The 'man' that took Rob's life was sentenced to 12 years in jail. Originally charged with Murder in the first degree; he was convicted of Manslaughter and given 2 for 1 credit for time in custody awaiting trial as he was considered a flight risk. At conviction he was to serve an additional 4 years in jail before carrying on his life. HIS FAMILY was unhappy with the extremity of the sentence, calling it 'too lengthy'.

Is there any reason for our LEO's to have a cranky day now and again?

http://news.nationalpost.com/2011/06/29/man-convicted-of-manslaughter-in-death-of-york-officer-to-spend-another-four-years-in-jail/

If this costs me a rap on the knuckles or a suspension so be it. I am sorry, I just had to get up on my soapbox and get this off my chest. Too many friends that are still LEO's and I see them counting the days until they are eligible for retirement.

RIP Detective Constable Rob Plunkett. Sad story. Especially the sentence. I feel you and know first hand this terrible issue. It is just down right frustrating at times.

My partner was involved in a shooting and the SA offered a terrible plea deal and of course it was accepted. Without going into to much detail, the basics are my partner initiated a traffic stop for no tag light. Simple equipment violation that we rarely ever write a citation for. Upon walking up toward the stopped vehicle, the driver threw the vehicle in reverse and charged for my partner. My partner jumped and dove out of the way and the driver slammed into his cruiser. Driver then moved forward and aimed for my partner again and in turn my partner fired several rounds. Driver at this point took off in the vehicle. My partner was not injured aside from being scraped and bruised from diving out of the way. His cruiser was disabled from being slammed into twice. The suspect was caught some 20 min later with the help of 30+ Leos, a few K9 units and the helicopter crew. He had a suspended DL and a lot of cocaine in the vehicle plus other things.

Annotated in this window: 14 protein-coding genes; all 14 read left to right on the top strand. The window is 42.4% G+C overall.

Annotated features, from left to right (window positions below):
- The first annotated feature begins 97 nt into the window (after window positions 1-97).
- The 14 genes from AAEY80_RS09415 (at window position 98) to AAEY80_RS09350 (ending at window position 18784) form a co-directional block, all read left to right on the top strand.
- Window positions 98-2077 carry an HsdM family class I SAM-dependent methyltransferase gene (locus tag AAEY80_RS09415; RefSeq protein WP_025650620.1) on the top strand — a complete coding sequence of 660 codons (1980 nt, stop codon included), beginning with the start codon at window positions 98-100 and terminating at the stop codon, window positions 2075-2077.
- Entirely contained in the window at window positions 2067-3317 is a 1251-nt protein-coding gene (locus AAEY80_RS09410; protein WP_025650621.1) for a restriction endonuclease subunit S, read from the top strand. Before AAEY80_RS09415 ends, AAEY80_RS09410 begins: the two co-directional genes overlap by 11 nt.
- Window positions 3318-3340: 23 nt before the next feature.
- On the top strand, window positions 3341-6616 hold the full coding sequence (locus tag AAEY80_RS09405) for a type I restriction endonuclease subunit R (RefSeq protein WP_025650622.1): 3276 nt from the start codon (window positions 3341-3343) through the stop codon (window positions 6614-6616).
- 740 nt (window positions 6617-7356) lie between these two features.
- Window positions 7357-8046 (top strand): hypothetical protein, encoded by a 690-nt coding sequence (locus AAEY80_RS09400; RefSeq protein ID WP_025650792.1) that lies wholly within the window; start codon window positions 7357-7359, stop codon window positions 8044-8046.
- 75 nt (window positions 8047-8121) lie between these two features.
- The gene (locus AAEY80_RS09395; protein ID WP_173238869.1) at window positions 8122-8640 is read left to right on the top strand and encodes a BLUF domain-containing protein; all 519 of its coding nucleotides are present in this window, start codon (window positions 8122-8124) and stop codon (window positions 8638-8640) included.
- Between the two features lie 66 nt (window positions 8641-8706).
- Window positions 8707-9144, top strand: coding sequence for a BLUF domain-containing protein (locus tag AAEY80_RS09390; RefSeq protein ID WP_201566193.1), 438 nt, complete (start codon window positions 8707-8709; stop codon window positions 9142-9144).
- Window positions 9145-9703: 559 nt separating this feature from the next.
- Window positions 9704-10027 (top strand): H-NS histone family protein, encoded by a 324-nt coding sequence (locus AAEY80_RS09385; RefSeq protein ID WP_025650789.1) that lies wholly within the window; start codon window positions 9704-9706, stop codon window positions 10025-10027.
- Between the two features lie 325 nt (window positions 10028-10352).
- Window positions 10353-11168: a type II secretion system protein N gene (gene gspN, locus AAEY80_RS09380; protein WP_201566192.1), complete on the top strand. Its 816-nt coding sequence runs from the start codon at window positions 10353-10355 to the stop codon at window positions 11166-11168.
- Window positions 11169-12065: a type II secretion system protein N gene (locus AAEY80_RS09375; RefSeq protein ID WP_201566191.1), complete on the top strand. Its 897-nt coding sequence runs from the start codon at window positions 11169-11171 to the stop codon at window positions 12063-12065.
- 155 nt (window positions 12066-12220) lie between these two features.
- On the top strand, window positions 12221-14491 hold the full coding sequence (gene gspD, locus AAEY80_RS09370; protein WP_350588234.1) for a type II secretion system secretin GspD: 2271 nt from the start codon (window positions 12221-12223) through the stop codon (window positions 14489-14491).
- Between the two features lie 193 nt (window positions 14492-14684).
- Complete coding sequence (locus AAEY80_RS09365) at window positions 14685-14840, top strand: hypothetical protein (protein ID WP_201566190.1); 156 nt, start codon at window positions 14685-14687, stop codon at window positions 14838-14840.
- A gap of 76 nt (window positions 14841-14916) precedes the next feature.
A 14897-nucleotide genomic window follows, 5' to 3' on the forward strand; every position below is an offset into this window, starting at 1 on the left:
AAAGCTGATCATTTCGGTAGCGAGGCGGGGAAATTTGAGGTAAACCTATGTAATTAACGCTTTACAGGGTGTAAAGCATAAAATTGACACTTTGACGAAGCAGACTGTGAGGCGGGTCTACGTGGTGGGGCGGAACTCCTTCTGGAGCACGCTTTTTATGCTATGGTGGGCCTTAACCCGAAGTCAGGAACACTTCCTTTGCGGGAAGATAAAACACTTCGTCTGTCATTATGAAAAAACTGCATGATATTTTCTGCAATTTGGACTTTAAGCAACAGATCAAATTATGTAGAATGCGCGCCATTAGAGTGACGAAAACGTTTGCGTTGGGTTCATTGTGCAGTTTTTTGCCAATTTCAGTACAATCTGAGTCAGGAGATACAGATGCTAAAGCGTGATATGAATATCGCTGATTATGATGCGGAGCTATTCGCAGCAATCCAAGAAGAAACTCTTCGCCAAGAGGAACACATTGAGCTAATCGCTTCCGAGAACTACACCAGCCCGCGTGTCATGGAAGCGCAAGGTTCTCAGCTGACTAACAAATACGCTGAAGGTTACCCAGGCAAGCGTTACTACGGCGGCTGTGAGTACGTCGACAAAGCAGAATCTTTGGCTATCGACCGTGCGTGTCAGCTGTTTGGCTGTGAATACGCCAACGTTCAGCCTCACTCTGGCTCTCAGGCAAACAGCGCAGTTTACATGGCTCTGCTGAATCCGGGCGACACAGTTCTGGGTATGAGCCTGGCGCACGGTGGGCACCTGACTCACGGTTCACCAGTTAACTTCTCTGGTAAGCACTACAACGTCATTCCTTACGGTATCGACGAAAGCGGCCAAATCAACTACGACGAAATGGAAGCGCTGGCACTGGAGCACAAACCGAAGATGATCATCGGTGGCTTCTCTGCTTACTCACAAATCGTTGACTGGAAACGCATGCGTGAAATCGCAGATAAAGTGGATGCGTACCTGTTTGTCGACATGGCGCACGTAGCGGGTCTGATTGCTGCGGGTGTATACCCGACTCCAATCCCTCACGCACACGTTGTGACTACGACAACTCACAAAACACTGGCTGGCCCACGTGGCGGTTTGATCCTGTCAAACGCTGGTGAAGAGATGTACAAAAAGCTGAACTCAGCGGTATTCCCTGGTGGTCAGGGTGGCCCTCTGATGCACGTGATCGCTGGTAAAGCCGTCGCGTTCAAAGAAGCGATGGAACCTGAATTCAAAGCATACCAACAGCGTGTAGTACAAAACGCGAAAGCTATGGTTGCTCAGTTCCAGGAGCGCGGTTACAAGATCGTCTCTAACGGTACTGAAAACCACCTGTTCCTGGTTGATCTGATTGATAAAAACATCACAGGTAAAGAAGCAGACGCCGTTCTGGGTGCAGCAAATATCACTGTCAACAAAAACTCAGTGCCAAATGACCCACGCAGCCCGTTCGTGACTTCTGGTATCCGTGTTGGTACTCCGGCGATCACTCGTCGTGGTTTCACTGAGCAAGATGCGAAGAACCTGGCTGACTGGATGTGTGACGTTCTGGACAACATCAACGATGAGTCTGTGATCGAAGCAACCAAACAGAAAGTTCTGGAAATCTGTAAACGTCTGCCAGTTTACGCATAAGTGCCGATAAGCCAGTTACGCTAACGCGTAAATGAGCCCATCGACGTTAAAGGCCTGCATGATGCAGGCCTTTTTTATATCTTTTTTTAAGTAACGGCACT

Guess what his plea was for this??? 240 hours community service, 5 years probation and he has to pay for damages. I was furious with this so you can imagine how my partner felt. He tries to kill my partner, a law enforcement officer, and he doesn't spend but one day in jail for it. The system is frustrating as Hell. Terrible thing.